In fact, research shows that the typical so-called FSRs, or full-service restaurants’ profit margin typically oscillates somewhere between 3% and 5%. Profit margins go up some when we’re talking about QSRs, or quick service/fast food restaurants. This is because the typical fast food restaurant typically offers lower-quality dishes prepared from deep frozen or otherwise pre-prepared ingredients and needs less staff to run relatively smoothly. Food trucks also tend to make somewhere around the same amount of money as fast food restaurants, mainly due to a lack of rent costs and the ability to participate in various festivals and other outdoor events. Catering businesses vary more widely, with the high-end ones being able to make a profit of up to 15%, mainly thanks to the ability to prepare many batches of the same dishes in advance. On average, however, that number is closer to 7% or 8%.

So that’s it –– those are the real numbers. As you can see, running a restaurant is unlikely to make you a millionaire. But if you make good food people come back again and again for, you should eventually be able to live off your restaurant quite comfortably.

How to increase your restaurant’s profit margin

2020 has been a difficult year for everyone, and restaurateurs have been facing some especially hard decisions and choices. If your restaurant is underperforming, you may be asking yourself what you can do to increase your profit margins. Once again, there is no one-size-fits-all solution, but there are definitely a few things you could consider doing.

Increasing profits without causing a noticeable decrease in the quality of your dishes or service is a fine line you should tread gently. Cut back on too many costs and you may soon find yourself losing customers disappointed with worse food or slower service. That’s why, instead of cutting the costs of things you already have, consider first trying to introduce new money-making ideas into your business.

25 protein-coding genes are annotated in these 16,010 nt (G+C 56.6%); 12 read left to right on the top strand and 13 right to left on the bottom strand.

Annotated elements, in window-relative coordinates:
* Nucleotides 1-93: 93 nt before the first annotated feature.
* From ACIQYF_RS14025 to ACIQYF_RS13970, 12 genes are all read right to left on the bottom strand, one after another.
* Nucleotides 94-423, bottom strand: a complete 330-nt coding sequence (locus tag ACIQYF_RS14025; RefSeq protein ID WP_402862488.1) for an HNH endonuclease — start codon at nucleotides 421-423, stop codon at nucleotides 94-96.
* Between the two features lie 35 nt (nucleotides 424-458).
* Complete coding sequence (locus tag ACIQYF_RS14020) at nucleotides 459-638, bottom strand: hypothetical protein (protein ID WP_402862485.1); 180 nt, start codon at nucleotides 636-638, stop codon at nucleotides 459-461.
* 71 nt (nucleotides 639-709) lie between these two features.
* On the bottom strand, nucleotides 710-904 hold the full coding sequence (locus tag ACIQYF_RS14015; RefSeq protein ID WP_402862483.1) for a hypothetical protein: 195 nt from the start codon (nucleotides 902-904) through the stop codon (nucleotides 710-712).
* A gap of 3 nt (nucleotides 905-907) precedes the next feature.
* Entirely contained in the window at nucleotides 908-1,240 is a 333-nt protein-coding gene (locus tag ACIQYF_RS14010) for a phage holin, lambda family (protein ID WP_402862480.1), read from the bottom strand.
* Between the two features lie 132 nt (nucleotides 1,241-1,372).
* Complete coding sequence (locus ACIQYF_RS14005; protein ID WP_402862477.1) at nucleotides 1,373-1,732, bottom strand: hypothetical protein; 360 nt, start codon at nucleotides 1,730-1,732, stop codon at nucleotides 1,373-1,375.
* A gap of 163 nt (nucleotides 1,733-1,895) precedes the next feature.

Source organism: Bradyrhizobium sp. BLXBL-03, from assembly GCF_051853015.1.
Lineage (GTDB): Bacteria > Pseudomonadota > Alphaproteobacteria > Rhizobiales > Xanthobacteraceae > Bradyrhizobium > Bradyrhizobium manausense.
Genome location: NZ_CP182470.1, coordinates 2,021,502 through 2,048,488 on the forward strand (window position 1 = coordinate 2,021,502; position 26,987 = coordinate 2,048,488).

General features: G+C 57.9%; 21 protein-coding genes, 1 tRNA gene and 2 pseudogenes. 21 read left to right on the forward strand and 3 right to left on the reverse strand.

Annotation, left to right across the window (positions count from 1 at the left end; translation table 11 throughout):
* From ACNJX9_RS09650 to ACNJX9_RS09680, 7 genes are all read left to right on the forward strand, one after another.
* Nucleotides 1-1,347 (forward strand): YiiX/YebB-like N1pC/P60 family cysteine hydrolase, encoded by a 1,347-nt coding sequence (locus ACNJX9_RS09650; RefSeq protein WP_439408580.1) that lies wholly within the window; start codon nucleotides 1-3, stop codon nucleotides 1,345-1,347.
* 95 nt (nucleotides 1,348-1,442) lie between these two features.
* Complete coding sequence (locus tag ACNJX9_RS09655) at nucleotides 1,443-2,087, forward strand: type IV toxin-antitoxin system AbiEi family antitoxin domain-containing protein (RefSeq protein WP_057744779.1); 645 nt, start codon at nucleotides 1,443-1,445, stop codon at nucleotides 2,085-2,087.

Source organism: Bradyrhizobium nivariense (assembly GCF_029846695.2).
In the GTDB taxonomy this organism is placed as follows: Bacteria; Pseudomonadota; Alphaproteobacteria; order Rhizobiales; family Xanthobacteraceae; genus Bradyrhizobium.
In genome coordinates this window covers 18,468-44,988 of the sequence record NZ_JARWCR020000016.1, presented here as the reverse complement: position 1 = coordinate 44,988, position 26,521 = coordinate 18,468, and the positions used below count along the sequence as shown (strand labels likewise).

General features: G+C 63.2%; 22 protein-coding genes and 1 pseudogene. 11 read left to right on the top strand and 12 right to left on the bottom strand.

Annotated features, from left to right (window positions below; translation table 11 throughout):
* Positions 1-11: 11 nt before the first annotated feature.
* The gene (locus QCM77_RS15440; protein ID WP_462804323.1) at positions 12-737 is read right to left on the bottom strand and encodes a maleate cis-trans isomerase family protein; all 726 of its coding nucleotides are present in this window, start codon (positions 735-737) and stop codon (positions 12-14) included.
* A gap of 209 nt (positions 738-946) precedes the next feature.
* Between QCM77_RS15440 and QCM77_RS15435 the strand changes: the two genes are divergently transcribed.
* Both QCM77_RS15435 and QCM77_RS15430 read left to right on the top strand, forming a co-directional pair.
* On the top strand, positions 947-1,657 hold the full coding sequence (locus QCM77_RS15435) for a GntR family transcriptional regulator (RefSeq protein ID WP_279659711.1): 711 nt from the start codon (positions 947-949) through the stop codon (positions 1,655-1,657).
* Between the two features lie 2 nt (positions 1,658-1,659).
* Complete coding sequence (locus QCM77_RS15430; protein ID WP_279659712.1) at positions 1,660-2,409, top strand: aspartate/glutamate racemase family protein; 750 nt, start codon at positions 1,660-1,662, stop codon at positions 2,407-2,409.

If you don’t deliver, 2020 is as good a year as any to start. Delivery has been popular for years, but this particular year has made it an absolute necessity for many people. Not to mention how nice getting a warm plate of food delivered to the door will make your miserable, housebound customers feel…they’ll definitely be back.

Create a lunch menu

Lunch portions are expected to be smaller than regular dinner ones, and lunches themselves are typically lighter, meaning you won’t have to invest a lot of time or money preparing cuts of beef. But perhaps the best part of having a lunch menu is that there are just a few options on it, ones you can prepare in bulk, greatly reducing the time needed to prepare each lunch, and buying in bulk is just cheaper!

Reduce waste

Suddenly halving your portions will turn your customers right off, and some of them may never set foot in your restaurant again if they feel they’ve been ripped off. But that doesn’t mean you shouldn’t observe to gauge which dishes tend to leave leftovers, and reduce the portion of those dishes by, say, 10%. That may not seem like a lot, but it adds up.

And don’t stop there. Make note of every foodstuff you are forced to throw out at the end of the week and then optimize your menu or recipes so that you can utilize those ingredients rather than dispose of them. Alternately, you could consider giving customers a large discount during the last hour you are open every day, and then just sit back and watch that food disappear! Making 50% off of something you would have ended up throwing out anyway is definitely better than making 0%!

Restaurants profit margins are tricky and sometimes finicky to manage. Hopefully this article will help you manage your own expectations and help you maximize yours.